Moisture can create muddy surfaces on pasture or in housing systems such as drylots and bedded packs. Dairy cattle show signs of increased stress in rainy and windy conditions, but previous research had not separated the effects of inclement weather from muddy ground conditions.
We housed pregnant cows and heifers in dirt-floored enclosures to evaluate the effects of muddy ground conditions on their lying behavior, dirtiness, and physiological responses.
Our results were hardly clear as mud! Rather, our cattle made it clear that they were reluctant to lie down on muddy surfaces. In fact, they often chose to lie down on the concrete floor in front of the feed trough instead, even though past research has shown that cows typically avoid lying on concrete. Previous studies have also found that it is important for cows to spend over half of their day lying down, but when the ground was muddier, our cattle spent more time standing up.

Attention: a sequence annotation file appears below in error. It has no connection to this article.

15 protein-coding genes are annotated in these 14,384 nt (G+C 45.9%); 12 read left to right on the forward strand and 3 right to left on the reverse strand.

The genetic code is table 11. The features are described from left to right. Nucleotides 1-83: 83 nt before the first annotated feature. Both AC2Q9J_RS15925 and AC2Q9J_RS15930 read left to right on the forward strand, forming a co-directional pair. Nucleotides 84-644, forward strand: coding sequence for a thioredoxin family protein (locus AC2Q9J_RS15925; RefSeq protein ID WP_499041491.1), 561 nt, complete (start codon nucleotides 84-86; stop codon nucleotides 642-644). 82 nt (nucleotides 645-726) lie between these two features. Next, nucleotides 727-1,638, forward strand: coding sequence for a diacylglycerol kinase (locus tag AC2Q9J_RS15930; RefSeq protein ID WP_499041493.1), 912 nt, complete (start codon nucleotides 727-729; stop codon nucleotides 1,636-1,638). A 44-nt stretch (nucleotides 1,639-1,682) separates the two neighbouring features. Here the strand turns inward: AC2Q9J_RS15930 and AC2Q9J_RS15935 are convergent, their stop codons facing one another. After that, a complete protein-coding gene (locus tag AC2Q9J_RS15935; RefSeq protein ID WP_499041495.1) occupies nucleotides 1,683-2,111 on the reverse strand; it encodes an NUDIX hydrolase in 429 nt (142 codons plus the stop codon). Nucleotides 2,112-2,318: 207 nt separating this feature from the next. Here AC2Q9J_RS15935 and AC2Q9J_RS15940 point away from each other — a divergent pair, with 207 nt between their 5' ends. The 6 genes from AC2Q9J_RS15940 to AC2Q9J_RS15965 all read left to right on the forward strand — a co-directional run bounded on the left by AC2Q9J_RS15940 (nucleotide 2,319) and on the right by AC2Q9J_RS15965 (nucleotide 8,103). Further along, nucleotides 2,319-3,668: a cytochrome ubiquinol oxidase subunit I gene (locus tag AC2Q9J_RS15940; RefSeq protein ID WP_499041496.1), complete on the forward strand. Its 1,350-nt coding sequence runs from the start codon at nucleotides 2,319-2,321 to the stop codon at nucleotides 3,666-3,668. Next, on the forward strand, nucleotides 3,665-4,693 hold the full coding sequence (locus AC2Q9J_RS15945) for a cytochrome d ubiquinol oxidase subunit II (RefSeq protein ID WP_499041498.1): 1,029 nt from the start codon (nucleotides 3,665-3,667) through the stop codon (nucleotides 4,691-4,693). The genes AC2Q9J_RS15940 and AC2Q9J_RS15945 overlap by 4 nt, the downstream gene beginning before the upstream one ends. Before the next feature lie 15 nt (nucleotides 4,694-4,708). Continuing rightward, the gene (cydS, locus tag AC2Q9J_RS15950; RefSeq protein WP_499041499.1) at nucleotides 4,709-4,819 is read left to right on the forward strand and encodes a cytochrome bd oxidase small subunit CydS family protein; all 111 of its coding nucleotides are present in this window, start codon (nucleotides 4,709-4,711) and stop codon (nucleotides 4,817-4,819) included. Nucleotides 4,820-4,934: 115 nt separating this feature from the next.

Our results show that – even in the absence of rain or wind – muddy ground surfaces have negative effects on the comfort and welfare of dairy cattle.
For our other findings, check out our paper in Journal of Dairy Science or listen to my 4-minute narrated slideshow explaining our study:
Jennifer M. Chen, Carolyn L. Stull, David N. Ledgerwood, and Cassandra B. Tucker. 2017. Muddy conditions reduce hygiene and lying time in dairy cattle and increase time spent on concrete. Journal of Dairy Science 100:2090-21036. doi:10.3168/jds.2016-11972.